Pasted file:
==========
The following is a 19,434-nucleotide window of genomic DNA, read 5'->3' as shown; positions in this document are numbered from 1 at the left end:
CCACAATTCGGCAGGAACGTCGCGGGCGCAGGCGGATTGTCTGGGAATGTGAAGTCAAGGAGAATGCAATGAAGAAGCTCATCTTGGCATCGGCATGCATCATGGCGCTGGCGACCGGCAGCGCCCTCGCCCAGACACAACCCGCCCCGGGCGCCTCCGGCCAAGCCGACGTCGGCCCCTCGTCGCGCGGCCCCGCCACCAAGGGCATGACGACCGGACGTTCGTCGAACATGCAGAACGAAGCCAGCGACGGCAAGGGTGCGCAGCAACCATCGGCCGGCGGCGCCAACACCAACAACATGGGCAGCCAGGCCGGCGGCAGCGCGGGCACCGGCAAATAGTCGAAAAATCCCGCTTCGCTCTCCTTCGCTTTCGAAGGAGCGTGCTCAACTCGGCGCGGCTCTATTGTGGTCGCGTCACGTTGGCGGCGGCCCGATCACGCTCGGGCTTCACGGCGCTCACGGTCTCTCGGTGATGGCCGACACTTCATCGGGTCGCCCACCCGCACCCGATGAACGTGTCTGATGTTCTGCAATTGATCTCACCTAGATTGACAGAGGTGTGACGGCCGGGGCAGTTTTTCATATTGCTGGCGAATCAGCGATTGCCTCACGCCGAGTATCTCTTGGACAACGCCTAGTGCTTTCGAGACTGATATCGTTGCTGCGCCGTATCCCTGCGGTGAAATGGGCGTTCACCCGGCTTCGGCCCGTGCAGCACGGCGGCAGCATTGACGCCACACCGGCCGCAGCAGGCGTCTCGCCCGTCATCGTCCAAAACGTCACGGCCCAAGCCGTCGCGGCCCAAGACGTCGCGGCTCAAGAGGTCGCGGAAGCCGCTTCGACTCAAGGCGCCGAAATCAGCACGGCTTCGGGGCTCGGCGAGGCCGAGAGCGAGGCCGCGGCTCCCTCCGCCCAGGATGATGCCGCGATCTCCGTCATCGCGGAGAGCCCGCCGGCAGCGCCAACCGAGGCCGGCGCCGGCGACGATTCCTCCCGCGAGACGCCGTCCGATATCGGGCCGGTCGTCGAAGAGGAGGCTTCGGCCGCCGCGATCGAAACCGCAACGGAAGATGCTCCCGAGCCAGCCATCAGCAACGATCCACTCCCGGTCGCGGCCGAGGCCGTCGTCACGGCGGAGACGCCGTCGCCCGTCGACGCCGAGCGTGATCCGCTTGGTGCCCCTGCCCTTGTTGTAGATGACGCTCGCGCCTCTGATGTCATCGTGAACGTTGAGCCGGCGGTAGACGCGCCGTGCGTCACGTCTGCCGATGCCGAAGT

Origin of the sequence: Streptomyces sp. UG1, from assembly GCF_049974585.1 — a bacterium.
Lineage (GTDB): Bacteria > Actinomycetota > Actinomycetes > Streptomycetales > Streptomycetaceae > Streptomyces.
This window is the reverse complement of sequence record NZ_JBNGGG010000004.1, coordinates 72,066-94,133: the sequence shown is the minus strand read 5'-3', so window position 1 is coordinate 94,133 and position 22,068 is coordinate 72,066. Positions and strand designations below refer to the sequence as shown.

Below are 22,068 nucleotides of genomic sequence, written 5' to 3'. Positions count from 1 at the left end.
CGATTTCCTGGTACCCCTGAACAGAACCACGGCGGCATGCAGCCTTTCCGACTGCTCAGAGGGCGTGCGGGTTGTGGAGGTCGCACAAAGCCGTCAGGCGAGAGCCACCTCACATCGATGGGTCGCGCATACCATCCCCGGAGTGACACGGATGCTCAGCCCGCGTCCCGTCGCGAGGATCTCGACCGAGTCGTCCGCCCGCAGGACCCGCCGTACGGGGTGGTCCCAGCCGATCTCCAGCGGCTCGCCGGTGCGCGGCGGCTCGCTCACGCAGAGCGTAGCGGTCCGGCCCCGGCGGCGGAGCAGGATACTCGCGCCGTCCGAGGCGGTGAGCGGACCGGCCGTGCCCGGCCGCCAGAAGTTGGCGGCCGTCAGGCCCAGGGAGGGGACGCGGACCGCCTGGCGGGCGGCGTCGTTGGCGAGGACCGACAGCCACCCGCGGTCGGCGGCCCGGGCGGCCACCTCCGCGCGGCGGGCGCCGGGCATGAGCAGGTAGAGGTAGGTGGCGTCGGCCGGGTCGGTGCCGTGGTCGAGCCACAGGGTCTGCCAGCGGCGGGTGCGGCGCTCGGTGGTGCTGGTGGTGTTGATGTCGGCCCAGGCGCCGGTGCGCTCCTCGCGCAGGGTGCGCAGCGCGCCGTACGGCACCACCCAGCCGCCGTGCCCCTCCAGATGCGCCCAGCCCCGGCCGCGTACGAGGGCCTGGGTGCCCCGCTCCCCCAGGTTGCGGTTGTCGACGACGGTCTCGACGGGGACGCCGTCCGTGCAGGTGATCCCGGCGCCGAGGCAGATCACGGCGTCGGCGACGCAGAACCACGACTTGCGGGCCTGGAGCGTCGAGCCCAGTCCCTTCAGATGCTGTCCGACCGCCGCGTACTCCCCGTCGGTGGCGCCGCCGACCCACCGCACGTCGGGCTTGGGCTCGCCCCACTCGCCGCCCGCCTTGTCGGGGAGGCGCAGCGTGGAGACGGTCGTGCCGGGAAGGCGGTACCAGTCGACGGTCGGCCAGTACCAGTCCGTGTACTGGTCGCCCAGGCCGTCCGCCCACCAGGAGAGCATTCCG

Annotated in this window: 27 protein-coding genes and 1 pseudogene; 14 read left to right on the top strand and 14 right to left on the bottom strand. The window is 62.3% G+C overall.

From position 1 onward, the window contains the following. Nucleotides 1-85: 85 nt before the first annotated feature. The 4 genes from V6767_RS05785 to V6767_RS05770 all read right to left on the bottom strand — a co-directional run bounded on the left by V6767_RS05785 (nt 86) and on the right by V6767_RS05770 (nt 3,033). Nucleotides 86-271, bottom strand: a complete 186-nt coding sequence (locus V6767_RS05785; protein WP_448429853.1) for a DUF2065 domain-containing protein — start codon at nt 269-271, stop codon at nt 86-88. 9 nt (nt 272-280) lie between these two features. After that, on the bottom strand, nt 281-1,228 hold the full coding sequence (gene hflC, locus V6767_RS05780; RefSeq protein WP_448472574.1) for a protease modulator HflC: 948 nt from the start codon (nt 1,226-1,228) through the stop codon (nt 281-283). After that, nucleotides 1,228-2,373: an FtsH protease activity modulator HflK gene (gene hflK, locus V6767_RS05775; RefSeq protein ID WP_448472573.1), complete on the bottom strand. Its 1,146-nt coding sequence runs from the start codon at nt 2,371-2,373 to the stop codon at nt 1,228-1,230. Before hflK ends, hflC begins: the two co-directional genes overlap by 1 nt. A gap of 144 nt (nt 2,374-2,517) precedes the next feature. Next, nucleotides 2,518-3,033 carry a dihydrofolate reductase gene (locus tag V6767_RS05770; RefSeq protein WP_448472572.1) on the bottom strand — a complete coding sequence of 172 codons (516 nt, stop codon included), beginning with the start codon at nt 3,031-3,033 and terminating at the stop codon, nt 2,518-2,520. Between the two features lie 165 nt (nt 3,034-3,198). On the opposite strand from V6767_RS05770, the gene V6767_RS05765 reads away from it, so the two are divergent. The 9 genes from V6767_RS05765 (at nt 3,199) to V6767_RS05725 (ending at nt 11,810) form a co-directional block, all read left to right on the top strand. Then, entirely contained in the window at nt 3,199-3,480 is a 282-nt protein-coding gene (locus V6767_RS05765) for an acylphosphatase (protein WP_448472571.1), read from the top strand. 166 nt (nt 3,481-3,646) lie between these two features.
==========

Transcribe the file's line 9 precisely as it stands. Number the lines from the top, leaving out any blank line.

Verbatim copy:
From position 1 onward, the window contains the following. Nucleotides 1-85: 85 nt before the first annotated feature. The 4 genes from V6767_RS05785 to V6767_RS05770 all read right to left on the bottom strand — a co-directional run bounded on the left by V6767_RS05785 (nt 86) and on the right by V6767_RS05770 (nt 3,033). Nucleotides 86-271, bottom strand: a complete 186-nt coding sequence (locus V6767_RS05785; protein WP_448429853.1) for a DUF2065 domain-containing protein — start codon at nt 269-271, stop codon at nt 86-88. 9 nt (nt 272-280) lie between these two features. After that, on the bottom strand, nt 281-1,228 hold the full coding sequence (gene hflC, locus V6767_RS05780; RefSeq protein WP_448472574.1) for a protease modulator HflC: 948 nt from the start codon (nt 1,226-1,228) through the stop codon (nt 281-283). After that, nucleotides 1,228-2,373: an FtsH protease activity modulator HflK gene (gene hflK, locus V6767_RS05775; RefSeq protein ID WP_448472573.1), complete on the bottom strand. Its 1,146-nt coding sequence runs from the start codon at nt 2,371-2,373 to the stop codon at nt 1,228-1,230. Before hflK ends, hflC begins: the two co-directional genes overlap by 1 nt. A gap of 144 nt (nt 2,374-2,517) precedes the next feature. Next, nucleotides 2,518-3,033 carry a dihydrofolate reductase gene (locus tag V6767_RS05770; RefSeq protein WP_448472572.1) on the bottom strand — a complete coding sequence of 172 codons (516 nt, stop codon included), beginning with the start codon at nt 3,031-3,033 and terminating at the stop codon, nt 2,518-2,520. Between the two features lie 165 nt (nt 3,034-3,198). On the opposite strand from V6767_RS05770, the gene V6767_RS05765 reads away from it, so the two are divergent. The 9 genes from V6767_RS05765 (at nt 3,199) to V6767_RS05725 (ending at nt 11,810) form a co-directional block, all read left to right on the top strand. Then, entirely contained in the window at nt 3,199-3,480 is a 282-nt protein-coding gene (locus V6767_RS05765) for an acylphosphatase (protein WP_448472571.1), read from the top strand. 166 nt (nt 3,481-3,646) lie between these two features.